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How stinging nettle extract inhibits COVID-19 variants of concern, by researchers

By Chukwuma Muanya
21 July 2022   |   4:02 am
Scientists have demonstrated that extracts of stinging nettle could be used to prevent and treat COVID-19 variants of concern, ameliorate mild to moderate lower urinary tract symptoms in men with enlarged prostate and for treatment of rheumatoid arthritis.

Stinging nettle

•Extract improves urinary function in enlarged prostate, ameliorates pain in arthritis

Scientists have demonstrated that extracts of stinging nettle could be used to prevent and treat COVID-19 variants of concern, ameliorate mild to moderate lower urinary tract symptoms in men with enlarged prostate and for treatment of rheumatoid arthritis.

Commonly called nettle, big string nettle, common nettle, stinging nettle, Urtica dioica is a leafy plant found in most parts of Nigeria, but ubiquitous in the Southern parts. The Igbos call it Agbara or Akuwa; and it is named Osokporode in Urhobo while to the Yorubas, it is Ewe Esinsin or Esisi.

Urtica dioica (UD, stinging nettle) is a member of the Urticaceae family. The leaf, flower, seed, and root of the nettle contain a variety of chemical constituents that have been used in various pathophysiological states. UD has been reported to be effective for arthritis, neuralgia, allergic rhinitis, and diabetes. Traditionally, it has been used for gout, hair loss, and mild bleeding.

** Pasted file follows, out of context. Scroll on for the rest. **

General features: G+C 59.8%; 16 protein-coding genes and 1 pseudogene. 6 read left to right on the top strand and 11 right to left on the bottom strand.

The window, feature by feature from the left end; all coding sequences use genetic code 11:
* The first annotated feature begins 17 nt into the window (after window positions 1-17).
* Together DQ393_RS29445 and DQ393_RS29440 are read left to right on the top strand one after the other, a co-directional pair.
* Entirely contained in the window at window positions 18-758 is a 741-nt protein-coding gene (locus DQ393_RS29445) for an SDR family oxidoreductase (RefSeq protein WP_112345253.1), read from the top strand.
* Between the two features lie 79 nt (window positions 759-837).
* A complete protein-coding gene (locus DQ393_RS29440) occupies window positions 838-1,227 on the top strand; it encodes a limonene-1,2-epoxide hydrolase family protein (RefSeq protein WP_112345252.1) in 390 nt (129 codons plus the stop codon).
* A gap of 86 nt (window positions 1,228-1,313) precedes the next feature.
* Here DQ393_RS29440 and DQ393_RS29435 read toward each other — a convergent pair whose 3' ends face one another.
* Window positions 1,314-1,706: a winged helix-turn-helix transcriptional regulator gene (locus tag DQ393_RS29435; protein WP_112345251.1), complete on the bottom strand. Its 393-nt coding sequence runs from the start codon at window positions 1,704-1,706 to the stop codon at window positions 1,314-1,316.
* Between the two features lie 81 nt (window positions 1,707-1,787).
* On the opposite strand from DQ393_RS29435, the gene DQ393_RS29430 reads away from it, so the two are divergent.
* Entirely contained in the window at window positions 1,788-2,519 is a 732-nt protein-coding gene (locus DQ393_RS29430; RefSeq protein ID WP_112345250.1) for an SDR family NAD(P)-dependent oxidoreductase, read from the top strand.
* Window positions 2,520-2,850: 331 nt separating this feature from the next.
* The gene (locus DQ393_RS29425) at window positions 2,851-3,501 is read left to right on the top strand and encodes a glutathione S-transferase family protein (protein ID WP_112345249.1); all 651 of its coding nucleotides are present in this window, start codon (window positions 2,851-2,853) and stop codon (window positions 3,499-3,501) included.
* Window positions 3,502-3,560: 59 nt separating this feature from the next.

In a recent study posted to the bioRxiv preprint server, researchers at Ghent University and KU Leuven, Belgium, demonstrated that Urtica dioica agglutinin (UDA), a monomeric lectin extracted from stinging nettle rhizomes, inhibited severe acute respiratory syndrome coronavirus 2 (SARS-CoV-2) variants of concern (VOCs) cell to cell fusion.

SARS-CoV-2 is the virus that causes COVID-19.

The current study’s authors previously identified plant lectins as a distinct class of antiviral compounds. A carbohydrates-attaching tiny monomeric protein called UDA was discovered in the rhizomes of stinging nettle plants.

UDA selectively hinders the replication of numerous viruses, including coronaviruses, in different cell kinds. Prior studies with respiratory syncytial virus (RSV), human immunodeficiency virus (HIV), and influenza virus demonstrated that UDA impedes viral entry, possibly by blocking virus fusion.

Notably, the ongoing SARS-CoV-2 pandemic emphasises the necessity for a broad-spectrum antiviral agent that can be employed immediately to quickly reduce viral transmission when an epidemic associated with a (re-)emerging virus arises.

In the present study, the researchers looked into UDA’s potential as a broad-spectrum SARS-CoV-2 antiviral drug. Determining if the lectin was a viable wide-ranging antiviral inhibitor requires resolving its precise mode of action in depth. The team assessed UDA against a screen of SARS-CoV-2 variants in several cell types.

Initially, the plant lectin UDA was assessed against pseudotyped SARS-CoV-2. Subsequently, the antiviral effectiveness of UDA was examined against the wild-type virus. The team also evaluated UDA against the SARS-CoV-2 Omicron and Delta VOCs.

To further explore the antiviral potency of UDA, the researchers assessed UDA’s antiviral function in differentiated cells in three-dimensional (3D)-like structures that were air-exposed, known as air-liquid-interface (ALI) cultures. To identify which region of the SARS-CoV-2 spike (S) protein or cellular receptor was in charge of UDA’s antiviral effect, they utilised surface plasmon resonance (SPR).